author = "Wolinsky, {Fredric D.} and Miller, {Douglas K.} and Elena Andresen and Malmstrom, {Theodore K.} and Miller, {J. Philip} and Miller, {Thomas R.}",
year = "2007",
month = "1",
language = "English (US)",
volume = "62",
pages = "101--106",
journal = "Journals of Gerontology - Series A Biological Sciences and Medical Sciences",
issn = "1079-5006",
publisher = "Oxford University Press",
number = "1",

}

TY - JOUR

T1 - Effect of subclinical status in functional limitation and disability on adverse health outcomes 3 years later

AU - Wolinsky, Fredric D.

AU - Miller, Douglas K.

AU - Andresen, Elena

AU - Malmstrom, Theodore K.

AU - Miller, J. Philip

AU - Miller, Thomas R.

PY - 2007/1

Y1 - 2007/1

N2 - Background. This article examines the effect of self-reported, baseline subclinical status (i.e., independent but adaptive performance) for functional limitation and disability on adverse health outcomes. Methods. Nine hundred ninety-eight African-American men and women aged 49-65 years received in-home evaluations at baseline, and 853 were re-evaluated 3 years later. Baseline subclinical status was ascertained for five lower body tasks and seven activities of daily living (ADLs)/instrumental ADLs (IADLs). Outcomes included difficulty with lower body limitations, ADLs/IADLs, physical performance, physician visits, hospitalization, nursing home placement, and mortality. Results. The baseline proportion of subclinical status evidence for the five lower body items was 0.33 (standard deviation [SD] = 0.20), and for the seven ADLs/IADLs was 0.20 (SD = 0.30). Significant independent effects of subclinical status for lower body limitations were observed on physician visits and hospitalization. Significant independent effects of subclinical status for ADLs/IADLs were observed on ADLs/IADLs and physician visits. Conclusions. Subclinical status for functional limitation and disability independently predicts several subsequent adverse health outcomes, although the effects of the latter (ADLs/IADLs) are stronger. Interventions to reduce frailty should focus on self-reported subclinical status as an early warning system.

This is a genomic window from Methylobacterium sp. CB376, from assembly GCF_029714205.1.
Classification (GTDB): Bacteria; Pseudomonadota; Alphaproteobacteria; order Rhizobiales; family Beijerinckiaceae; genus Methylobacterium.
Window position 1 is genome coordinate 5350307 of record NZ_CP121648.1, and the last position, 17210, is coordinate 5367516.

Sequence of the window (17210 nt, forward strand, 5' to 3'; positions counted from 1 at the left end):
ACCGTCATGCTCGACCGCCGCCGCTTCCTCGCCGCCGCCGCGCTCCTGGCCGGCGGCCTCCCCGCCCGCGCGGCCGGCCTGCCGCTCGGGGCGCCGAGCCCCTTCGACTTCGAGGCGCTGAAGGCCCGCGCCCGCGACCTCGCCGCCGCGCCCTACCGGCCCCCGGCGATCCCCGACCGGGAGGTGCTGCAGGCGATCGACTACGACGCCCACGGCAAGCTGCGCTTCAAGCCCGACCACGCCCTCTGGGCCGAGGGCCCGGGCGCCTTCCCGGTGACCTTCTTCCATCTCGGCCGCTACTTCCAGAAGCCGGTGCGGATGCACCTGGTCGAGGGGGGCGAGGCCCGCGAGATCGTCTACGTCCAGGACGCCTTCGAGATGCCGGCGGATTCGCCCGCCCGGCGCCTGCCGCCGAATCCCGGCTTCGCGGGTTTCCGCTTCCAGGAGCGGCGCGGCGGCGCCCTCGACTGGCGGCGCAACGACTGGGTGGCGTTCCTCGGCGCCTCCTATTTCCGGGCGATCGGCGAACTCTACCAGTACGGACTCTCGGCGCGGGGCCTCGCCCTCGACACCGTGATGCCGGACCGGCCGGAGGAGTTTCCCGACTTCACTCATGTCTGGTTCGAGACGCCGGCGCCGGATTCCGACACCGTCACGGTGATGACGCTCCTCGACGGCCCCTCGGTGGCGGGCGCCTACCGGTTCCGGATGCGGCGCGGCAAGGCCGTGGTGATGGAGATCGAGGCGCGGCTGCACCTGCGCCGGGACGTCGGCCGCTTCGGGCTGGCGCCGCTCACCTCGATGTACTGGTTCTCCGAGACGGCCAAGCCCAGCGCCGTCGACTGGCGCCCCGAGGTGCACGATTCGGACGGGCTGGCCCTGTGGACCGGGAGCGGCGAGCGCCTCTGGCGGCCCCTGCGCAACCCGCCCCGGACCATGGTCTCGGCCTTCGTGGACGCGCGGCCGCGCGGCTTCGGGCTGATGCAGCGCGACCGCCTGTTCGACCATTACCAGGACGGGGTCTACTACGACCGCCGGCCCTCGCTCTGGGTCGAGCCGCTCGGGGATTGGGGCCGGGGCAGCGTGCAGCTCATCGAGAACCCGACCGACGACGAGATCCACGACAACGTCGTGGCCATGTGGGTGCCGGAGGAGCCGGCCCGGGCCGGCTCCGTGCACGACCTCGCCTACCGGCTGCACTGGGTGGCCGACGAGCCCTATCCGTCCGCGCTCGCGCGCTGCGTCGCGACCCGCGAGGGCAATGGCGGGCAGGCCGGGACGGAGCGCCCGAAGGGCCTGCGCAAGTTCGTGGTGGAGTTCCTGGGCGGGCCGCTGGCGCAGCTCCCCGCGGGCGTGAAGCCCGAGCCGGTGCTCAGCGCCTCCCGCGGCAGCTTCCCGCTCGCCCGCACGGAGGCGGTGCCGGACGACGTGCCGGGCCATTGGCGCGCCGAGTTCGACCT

AB - Background. This article examines the effect of self-reported, baseline subclinical status (i.e., independent but adaptive performance) for functional limitation and disability on adverse health outcomes. Methods. Nine hundred ninety-eight African-American men and women aged 49-65 years received in-home evaluations at baseline, and 853 were re-evaluated 3 years later. Baseline subclinical status was ascertained for five lower body tasks and seven activities of daily living (ADLs)/instrumental ADLs (IADLs). Outcomes included difficulty with lower body limitations, ADLs/IADLs, physical performance, physician visits, hospitalization, nursing home placement, and mortality. Results. The baseline proportion of subclinical status evidence for the five lower body items was 0.33 (standard deviation [SD] = 0.20), and for the seven ADLs/IADLs was 0.20 (SD = 0.30). Significant independent effects of subclinical status for lower body limitations were observed on physician visits and hospitalization. Significant independent effects of subclinical status for ADLs/IADLs were observed on ADLs/IADLs and physician visits. Conclusions. Subclinical status for functional limitation and disability independently predicts several subsequent adverse health outcomes, although the effects of the latter (ADLs/IADLs) are stronger. Interventions to reduce frailty should focus on self-reported subclinical status as an early warning system.

UR - http://www.scopus.com/inward/record.url?scp=34047136101&partnerID=8YFLogxK

UR - http://www.scopus.com/inward/citedby.url?scp=34047136101&partnerID=8YFLogxK

M3 - Article

C2 - 17301046

AN - SCOPUS:34047136101

VL - 62

SP - 101

EP - 106

JO - Journals of Gerontology - Series A Biological Sciences and Medical Sciences

JF - Journals of Gerontology - Series A Biological Sciences and Medical Sciences

SN - 1079-5006

IS - 1

ER -